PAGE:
Gaming and its love-hate relationship with its personalities

14 min read
122

Jessica Price was the narrative designer for Guild Wars 2, run by game dev Two ArenaNet. Earlier in July, she tweeted a thread about writing characters based on different game genres. A prominent member of the Guild Wars 2 community, streamer and YouTuber Deroir voiced his disagreement on Twitter.

Jessica Price responded by implying she was being told how to do her job because she was a woman. The community reacted fiercely to her statements & follow up tweets. Soon after she was fired by Two ArenaNet, along with her colleague Peter Fries who stood up to defend her.

Alex “Goldenboy” Mendez is a host & MC for Blizzard’s Overwatch League (OWL). He was recently streaming as he watched a clip on ESPN showing the opening ceremony, which featured himself of course, of the Grand Finals of OWL and he was visibly taken by the moment, appearing emotional and tearing up.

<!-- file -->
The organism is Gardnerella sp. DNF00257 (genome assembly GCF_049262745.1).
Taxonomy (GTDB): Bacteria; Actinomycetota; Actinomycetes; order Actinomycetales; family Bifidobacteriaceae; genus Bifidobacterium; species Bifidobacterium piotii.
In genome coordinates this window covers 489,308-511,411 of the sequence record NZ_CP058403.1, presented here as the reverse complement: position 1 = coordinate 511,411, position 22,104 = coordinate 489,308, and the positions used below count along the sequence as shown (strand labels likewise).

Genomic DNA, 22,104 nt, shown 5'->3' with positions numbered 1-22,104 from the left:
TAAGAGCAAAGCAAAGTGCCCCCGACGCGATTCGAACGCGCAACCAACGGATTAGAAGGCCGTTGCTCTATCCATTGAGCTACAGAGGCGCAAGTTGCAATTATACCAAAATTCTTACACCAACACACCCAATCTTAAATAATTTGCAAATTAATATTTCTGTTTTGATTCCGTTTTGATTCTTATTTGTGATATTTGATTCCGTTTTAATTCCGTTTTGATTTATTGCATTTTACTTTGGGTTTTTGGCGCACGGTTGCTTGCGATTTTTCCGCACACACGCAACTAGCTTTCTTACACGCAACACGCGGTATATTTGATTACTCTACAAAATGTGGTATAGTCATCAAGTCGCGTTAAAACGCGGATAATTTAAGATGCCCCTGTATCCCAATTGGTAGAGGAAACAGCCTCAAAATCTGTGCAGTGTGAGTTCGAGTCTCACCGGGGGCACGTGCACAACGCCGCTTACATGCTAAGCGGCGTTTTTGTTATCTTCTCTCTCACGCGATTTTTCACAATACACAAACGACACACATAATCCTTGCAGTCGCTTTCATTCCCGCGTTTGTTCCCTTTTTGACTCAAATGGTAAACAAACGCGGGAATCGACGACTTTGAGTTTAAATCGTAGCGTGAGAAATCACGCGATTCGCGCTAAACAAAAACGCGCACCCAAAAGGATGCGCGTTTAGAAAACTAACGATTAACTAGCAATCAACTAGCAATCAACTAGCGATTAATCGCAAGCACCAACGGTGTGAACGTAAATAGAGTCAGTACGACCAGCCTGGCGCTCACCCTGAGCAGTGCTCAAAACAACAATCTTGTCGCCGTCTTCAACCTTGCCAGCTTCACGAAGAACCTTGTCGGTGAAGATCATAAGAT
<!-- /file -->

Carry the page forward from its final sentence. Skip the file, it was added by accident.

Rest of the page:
The competitive Overwatch community praised him and congratulated him for achieving his dream, but some remembered how much abuse he used to suffer when he first started out in the scene. Others still, recalled how they almost drove him out of the scene entirely due to how much abuse he received.

Richard Lewis is a veteran of esports journalism and has written iconic and extensive pieces across a myriad of games. Some of the stories he has broken have exposed some of the largest scandals in esports history, from shady management to match-fixing to cheating and more. Lewis has received constant threats from not just individuals but organisations as well, yet he continues to deliver breaking news that would never see the light of day otherwise.

Yet, a prolific member of the scene and one that has risked so much personally still seems to suffer at the hands of the communities he only tries to protect. Most recently, Lewis has been receiving flak after exposing a player for racist tweets along with calling out a journalist for unethical practices. The result is that Lewis suggested he would stop attending any CSGO events unless it was the company he works for who ran it.